Lehigh Valley is an ideal place for runners. A number of trails criss-cross the region, offering everything from solitude to spectacular vistas. With Runner’s World magazine published right here in Emmaus, it’s no surprise that Lehigh Valley boasts a strong running community ranging from Olympic hopefuls to weekend warriors.

In the past 10 years, I’ve logged nearly 13,000 miles on countless roads, trails and paths nationwide. Luckily, most of those miles have been in Lehigh Valley, where I’ve found three trails to be among my all-time favorites.

Lehigh Parkway

I’ve had people from California tell me that Lehigh Parkway is one of their favorite places to run, so you can only imagine how fortunate I feel to have it right here in Allentown. It’s essentially a three-mile-long linear park that runs along the Little Lehigh Creek. Well-maintained trails of finely crushed stone wind along each side of the creek, sometimes darting in and out of wooded areas. (A round-trip on the main trail is 6.05 miles.) A covered bridge, the sight of fly fishermen, minimal automobile traffic and frequent wildlife sightings make it one of the area’s most desirable running spots. In fact, Runner’s World has named it one of the top 100 places to run in the country. I’ll buy that.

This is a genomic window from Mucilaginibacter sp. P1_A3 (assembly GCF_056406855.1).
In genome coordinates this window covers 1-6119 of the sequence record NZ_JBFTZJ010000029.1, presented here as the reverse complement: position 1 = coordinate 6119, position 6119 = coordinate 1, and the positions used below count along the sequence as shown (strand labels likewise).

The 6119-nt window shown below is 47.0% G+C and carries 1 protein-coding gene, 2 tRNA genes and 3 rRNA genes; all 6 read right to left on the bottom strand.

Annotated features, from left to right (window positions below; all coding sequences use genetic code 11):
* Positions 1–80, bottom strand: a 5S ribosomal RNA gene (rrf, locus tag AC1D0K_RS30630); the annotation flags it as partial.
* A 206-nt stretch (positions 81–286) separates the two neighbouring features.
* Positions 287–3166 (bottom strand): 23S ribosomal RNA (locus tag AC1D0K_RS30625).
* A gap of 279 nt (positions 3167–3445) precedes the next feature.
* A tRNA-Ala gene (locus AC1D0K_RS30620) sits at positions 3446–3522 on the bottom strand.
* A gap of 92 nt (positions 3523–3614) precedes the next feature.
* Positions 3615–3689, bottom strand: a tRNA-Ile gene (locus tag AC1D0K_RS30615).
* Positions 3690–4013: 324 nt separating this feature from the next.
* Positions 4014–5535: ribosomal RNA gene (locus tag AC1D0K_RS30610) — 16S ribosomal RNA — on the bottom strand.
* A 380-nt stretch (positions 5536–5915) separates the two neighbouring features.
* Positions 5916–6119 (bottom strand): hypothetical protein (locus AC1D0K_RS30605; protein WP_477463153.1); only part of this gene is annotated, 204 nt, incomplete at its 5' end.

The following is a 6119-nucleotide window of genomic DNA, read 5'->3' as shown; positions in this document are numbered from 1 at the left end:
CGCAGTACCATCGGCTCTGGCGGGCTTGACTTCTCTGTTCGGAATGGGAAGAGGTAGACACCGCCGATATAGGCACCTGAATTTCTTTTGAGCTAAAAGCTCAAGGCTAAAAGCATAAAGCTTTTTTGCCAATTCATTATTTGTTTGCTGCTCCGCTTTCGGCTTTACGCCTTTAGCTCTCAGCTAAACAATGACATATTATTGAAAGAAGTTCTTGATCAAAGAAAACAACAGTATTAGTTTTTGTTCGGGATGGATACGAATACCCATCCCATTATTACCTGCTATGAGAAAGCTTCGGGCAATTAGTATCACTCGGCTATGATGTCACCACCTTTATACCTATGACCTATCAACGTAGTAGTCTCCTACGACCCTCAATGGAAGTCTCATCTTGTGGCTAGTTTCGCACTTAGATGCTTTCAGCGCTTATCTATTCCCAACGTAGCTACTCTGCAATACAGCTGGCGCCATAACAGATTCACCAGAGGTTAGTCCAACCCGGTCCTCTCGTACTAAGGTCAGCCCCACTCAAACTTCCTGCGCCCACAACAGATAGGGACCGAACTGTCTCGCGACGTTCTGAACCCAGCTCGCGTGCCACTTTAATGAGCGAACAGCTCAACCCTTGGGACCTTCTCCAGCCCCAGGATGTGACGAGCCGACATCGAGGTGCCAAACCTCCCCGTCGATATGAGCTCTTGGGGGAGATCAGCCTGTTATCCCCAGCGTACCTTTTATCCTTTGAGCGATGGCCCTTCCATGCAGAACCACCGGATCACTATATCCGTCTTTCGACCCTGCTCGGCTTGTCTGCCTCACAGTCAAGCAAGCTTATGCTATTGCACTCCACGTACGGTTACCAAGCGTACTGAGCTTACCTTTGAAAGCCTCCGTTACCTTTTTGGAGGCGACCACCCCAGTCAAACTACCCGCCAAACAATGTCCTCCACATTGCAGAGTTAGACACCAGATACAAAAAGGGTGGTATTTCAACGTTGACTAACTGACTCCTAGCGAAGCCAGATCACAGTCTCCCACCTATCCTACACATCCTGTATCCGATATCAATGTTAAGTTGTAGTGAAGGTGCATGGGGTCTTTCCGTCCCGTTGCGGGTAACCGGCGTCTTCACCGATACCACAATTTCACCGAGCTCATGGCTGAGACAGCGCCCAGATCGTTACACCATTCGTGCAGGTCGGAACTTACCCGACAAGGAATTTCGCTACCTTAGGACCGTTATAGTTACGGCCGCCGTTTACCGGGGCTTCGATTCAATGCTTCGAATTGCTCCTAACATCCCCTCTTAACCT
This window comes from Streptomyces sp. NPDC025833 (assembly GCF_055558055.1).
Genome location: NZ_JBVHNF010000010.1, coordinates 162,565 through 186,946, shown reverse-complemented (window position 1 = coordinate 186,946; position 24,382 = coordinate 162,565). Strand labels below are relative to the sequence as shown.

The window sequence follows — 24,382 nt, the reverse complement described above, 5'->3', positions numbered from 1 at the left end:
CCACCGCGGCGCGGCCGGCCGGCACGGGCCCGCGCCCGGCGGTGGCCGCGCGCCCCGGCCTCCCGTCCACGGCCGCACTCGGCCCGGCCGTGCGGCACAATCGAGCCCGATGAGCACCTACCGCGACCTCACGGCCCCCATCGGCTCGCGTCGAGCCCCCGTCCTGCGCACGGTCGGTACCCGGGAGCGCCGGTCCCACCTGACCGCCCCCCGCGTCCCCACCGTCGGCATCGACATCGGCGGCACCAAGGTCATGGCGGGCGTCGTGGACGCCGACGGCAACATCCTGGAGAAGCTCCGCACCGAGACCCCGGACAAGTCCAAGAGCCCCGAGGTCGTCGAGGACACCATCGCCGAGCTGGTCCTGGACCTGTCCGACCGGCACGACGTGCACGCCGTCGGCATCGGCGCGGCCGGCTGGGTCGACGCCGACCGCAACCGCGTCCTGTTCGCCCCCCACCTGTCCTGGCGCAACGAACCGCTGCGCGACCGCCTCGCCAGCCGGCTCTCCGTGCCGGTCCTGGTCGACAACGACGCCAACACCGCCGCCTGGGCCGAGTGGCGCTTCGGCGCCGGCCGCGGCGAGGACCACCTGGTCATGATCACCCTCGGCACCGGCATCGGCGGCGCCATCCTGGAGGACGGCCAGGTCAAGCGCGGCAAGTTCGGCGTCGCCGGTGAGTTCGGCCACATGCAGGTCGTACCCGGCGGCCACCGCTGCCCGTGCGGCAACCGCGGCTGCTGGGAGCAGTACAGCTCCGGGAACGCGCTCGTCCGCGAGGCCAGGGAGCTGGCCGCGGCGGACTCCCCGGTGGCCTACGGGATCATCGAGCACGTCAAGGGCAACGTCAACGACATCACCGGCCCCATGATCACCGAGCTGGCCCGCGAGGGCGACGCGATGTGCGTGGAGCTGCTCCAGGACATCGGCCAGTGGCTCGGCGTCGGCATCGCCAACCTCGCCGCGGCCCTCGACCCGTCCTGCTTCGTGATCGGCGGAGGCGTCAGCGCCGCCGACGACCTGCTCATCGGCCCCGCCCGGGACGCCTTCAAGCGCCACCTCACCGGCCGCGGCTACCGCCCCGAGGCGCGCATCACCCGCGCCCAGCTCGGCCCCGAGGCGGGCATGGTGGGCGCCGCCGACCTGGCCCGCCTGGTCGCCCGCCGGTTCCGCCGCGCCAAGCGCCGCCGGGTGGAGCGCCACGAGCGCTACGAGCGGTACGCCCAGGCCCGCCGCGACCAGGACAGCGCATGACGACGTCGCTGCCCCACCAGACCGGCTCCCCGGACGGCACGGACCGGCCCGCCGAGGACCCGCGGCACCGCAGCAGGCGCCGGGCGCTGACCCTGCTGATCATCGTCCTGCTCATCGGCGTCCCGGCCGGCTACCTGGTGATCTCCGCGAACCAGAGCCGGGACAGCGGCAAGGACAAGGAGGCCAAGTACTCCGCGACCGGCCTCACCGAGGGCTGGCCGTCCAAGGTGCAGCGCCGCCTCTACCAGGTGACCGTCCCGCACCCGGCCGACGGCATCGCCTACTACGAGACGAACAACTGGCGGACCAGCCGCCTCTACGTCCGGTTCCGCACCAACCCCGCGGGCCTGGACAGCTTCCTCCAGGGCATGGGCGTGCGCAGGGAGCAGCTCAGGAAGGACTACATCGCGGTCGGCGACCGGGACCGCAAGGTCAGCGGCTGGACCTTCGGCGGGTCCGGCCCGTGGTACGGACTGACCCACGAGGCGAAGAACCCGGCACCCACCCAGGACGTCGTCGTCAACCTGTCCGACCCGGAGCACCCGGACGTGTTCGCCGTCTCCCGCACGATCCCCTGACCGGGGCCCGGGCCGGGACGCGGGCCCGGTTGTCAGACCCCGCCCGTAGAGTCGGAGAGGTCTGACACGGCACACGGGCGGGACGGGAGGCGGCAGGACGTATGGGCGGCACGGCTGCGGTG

Lehigh Canal Towpath

Ready to go long? The Lehigh Canal Towpath stretches from Allentown’s Canal Park all the way to the confluence of the Lehigh and Delaware rivers in Easton. It’s about 16 miles in length and nearly pancake flat. Most of the trail runs between the Lehigh River and a now-abandoned canal that used to haul industrial goods (mainly coal) from northern reaches of Pennsylvania to the Delaware River for transport to population centers. Surfaces vary from crushed stone to dirt to asphalt depending on the municipality you’re in. And the views range from secluded riverside areas to hulking blast furnaces.

Check back on Friday for the rest of my favorite running spots in Lehigh Valley.

This post was written by Lehigh Valley InSite guest blogger Michael Drabenstott, who also writes the Beyond Scrapple blog.